“Journalistic terrorism?” Maps of poverty, coca, fumigation and alternative development
Sep 192006
The map below shows the locations of the vetted recipient units from Colombia’s army, navy and air force.

The so-called "Leahy Law" is a provision that has appeared in the U.S. foreign aid bill every year since 1997. Named for its principal proponent, Sen. Patrick Leahy (D-Vermont), its purpose is straightforward. It states that if a foreign military unit includes people who have committed gross human-rights violations, and they are not being credibly investigated, tried or punished, then that unit cannot receive U.S. assistance.

The Leahy Law is not frequently invoked, though it has on occasion forced the U.S. government to refuse aid to army units in Colombia, or to cut off aid to units already receiving it (as happened in January 2003, when an air force command saw its aid cut off for non-cooperation with authorities investigating the 1998 Santo Domingo massacre).

In order to comply with the Leahy Law, the U.S. embassy in Colombia (and, presumably, in every country that gets military aid) must keep a database of individual military personnel who face credible allegations of human rights abuse, and must ensure that none of these names appear on the roster of a military unit being considered for U.S. assistance. This process is called "vetting" the unit.

We had never seen a list of which units had been vetted and approved for U.S. aid – until now. Thanks to the efforts of the Fellowship of Reconciliation’s Colombia Program, we now have recent lists of all Colombian military and police units:

A few quick notes about these lists:

  • If a unit does not appear on the list of approved units, that doesn’t necessarily mean that the U.S. government has refused aid for human-rights reasons. It does mean, however, that the unit is not getting U.S. aid.
  • When the aid in question is training (as opposed to weapons, equipment or intelligence), the definition of "unit" becomes much more flexible. The U.S. government only considers the human-rights background of the individual who has been proposed for training. The individual is the "unit." It is conceivable, then, that an individual from a notoriously abusive unit can receive training, as long as his name does not appear in the vetting database.
  • It was surprising to see the 11th Brigade listed. This unit is based in Montería, Córdoba, and its area of responsibility is one of the paramilitaries’ principal historic strongholds. Yet the 11th Brigade has almost no record of combating the paramilitary groups that operate in its midst.
  • For the most part, other units that operate in paramilitary-heavy areas – the 17th (Urabá), the 4th (Antioquia), the 5th (Magdalena Medio and Catatumbo), the 14th (Magdalena Medio), and the 10th (Cesar) – do not receive assistance. Exceptions include the above-mentioned 11th Brigade, the 16th Brigade (Casanare), and naval units in Sucre.
  • Many recipient army units are concentrated in the southern Colombian zone where the "Plan Patriota" offensive has been occurring (Caquetá, Meta and Guaviare departments, including the former demilitarized zone where peace talks with the FARC took place between 1998 and 2002). Another zone of concentration are the oil-producing departments of Arauca and Casanare. (In 2002, the U.S. Congress approved a Bush administration request for $100 million in military aid to protect an oil pipeline in Arauca.)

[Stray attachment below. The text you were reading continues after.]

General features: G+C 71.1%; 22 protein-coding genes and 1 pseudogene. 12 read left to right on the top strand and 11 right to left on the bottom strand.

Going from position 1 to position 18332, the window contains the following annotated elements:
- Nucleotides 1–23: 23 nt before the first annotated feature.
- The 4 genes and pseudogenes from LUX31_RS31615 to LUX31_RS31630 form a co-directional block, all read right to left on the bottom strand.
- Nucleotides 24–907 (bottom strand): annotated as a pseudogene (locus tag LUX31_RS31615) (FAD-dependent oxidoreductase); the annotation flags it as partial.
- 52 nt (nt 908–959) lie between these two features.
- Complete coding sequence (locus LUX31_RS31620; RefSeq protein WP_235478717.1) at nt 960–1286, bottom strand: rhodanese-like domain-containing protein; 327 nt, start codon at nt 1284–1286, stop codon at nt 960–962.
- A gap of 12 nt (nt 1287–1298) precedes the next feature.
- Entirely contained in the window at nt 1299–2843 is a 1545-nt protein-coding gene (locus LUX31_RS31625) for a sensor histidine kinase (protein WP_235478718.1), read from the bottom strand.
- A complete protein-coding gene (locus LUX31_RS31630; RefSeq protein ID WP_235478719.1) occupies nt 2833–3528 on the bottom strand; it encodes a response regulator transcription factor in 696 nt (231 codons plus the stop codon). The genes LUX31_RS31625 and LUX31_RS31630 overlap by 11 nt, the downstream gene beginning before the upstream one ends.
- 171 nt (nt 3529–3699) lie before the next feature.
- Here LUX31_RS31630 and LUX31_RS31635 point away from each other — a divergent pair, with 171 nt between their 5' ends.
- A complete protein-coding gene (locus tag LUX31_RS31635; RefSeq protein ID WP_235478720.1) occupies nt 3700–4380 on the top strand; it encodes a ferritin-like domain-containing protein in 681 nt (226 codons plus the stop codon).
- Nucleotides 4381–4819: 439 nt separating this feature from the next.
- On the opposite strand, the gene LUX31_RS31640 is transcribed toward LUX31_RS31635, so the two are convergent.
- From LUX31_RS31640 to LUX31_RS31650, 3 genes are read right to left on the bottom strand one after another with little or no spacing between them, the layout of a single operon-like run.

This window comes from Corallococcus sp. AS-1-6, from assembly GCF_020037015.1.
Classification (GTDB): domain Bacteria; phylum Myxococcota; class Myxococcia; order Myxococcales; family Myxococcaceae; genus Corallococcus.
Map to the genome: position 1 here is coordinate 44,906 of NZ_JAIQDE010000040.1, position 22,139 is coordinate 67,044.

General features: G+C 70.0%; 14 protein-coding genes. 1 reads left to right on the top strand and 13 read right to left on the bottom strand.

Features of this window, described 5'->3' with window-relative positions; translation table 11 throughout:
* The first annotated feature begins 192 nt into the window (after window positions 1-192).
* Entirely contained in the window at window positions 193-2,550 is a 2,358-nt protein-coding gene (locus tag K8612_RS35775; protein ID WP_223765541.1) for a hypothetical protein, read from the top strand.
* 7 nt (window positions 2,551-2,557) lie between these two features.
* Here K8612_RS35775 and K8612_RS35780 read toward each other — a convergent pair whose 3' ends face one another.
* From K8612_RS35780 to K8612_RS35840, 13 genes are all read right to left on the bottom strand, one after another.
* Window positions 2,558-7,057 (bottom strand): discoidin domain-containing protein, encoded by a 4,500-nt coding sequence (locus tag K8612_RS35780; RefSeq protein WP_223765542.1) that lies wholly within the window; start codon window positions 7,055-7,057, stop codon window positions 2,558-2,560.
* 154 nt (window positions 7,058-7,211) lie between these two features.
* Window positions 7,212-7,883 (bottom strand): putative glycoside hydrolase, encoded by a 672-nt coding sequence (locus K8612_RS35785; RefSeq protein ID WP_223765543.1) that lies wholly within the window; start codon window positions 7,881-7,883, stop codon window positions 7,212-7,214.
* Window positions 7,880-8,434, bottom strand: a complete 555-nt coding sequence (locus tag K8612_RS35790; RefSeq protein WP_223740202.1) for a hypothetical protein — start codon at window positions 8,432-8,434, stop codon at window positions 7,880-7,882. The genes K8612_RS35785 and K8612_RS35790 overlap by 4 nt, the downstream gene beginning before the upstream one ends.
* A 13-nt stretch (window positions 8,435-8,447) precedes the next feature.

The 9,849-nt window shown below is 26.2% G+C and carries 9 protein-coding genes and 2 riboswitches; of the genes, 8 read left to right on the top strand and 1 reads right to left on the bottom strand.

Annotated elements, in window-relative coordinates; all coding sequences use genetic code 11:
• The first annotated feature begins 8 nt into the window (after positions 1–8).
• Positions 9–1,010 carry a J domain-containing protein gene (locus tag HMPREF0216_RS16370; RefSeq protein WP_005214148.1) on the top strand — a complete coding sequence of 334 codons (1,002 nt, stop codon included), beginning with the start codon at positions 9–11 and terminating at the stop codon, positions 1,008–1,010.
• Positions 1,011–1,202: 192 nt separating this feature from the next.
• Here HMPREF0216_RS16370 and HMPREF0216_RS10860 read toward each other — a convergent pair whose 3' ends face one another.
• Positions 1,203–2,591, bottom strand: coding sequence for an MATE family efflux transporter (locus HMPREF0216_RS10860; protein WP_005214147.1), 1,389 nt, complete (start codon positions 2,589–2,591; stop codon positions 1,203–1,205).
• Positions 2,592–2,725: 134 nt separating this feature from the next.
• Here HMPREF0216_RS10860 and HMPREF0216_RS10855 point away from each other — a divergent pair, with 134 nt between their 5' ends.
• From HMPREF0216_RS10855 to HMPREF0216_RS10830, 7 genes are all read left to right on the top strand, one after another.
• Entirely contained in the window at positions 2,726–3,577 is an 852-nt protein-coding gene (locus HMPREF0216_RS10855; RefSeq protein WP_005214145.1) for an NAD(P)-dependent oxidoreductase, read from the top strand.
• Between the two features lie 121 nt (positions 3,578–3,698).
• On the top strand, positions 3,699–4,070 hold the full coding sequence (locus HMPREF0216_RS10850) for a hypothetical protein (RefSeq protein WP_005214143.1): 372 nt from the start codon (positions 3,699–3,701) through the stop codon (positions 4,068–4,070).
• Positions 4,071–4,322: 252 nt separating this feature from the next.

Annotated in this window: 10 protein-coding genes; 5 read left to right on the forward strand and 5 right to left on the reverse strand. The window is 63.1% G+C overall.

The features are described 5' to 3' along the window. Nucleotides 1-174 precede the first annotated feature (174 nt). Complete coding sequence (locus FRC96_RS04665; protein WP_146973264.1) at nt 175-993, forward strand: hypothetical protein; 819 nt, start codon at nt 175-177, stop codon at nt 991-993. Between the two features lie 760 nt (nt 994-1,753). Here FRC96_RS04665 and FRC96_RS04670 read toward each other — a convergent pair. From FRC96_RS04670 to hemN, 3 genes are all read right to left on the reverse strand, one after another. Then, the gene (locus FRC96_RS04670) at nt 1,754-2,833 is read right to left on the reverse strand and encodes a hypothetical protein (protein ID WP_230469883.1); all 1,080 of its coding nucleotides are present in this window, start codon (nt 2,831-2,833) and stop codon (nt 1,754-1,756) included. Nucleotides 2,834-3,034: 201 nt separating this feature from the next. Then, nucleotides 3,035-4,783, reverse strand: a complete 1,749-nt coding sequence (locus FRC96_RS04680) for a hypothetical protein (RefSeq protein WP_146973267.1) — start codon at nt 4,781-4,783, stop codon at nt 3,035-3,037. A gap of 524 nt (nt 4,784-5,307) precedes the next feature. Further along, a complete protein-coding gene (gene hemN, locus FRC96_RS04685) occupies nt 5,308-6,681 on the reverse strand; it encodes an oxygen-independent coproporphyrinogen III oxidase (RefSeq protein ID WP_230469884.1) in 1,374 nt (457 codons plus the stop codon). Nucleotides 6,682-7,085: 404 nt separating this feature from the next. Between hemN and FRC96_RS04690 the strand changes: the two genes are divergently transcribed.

• Surprisingly, none of the military units in the department of Putumayo – where Plan Colombia began in 2000 – is receiving aid, with the exception of the Navy Riverine Battalion and an Army Counter-Narcotics Brigade that only spends some of its time in Putumayo.
  • In the list of units cleared to use helicopters, "TF Omega" is the task force involved in the Plan Patriota offensive. "PCHP" stands for "Plan Colombia Helicopter Program."

3 Responses to “Where in Colombia does U.S. military aid go?”

  1. richtiger Says:

    I’m (almost) speechless. I can’t imagine trying to track individual Colombian military personnel who have been accused of human rights violations. I guess there’s plenty of job opportunities in the U.S. Foreign Service.

  2. Adam Isacson Says:

    If only it were that thorough. All that’s involved is comparing names to what’s in a database. Something similar happens with the “no fly list” for terror suspects at the airport. (Yes, that’s the list that keeps babies from being able to board planes.)

  3. KyleHanky Says:

    First, phenomenal work by FOR for tracking all of this stuff down and confirming it and so on, probably a long nightmare of a process. Secondly, I was also quite surprised to see that very, very little aid is going to Putumayo. First, because as stated, it has been one of the main focus areas of US policy in Colombia for the last 6 years, at least. Second of all, I was surprised because noting the situation there (having traveled there twice during the month of August), it would seem that the US would think that the military still very much needs assistance, and that human rights would not be too much of a hurdle for them (though there have been problems in the past, does not seem as problematic as up north in the areas Adam pointed out). There are, according to various sources, up to 8 fronts of the FARC operating in Putumayo and they are not completely silent, though the situation has quieted. I would think the US would want to continue to maintain Putumayo as “calmer” (relative to its past), with less coca than before and less of a FARC stronghold. It would seem that the approach taken by the US Gov’t in the last 5-6 years would continue, as they have seen Putumayo as a relative success. But it seems like very little military aid is coming in, with some (still very little) alternative development aid coming in as well.

Leave a Reply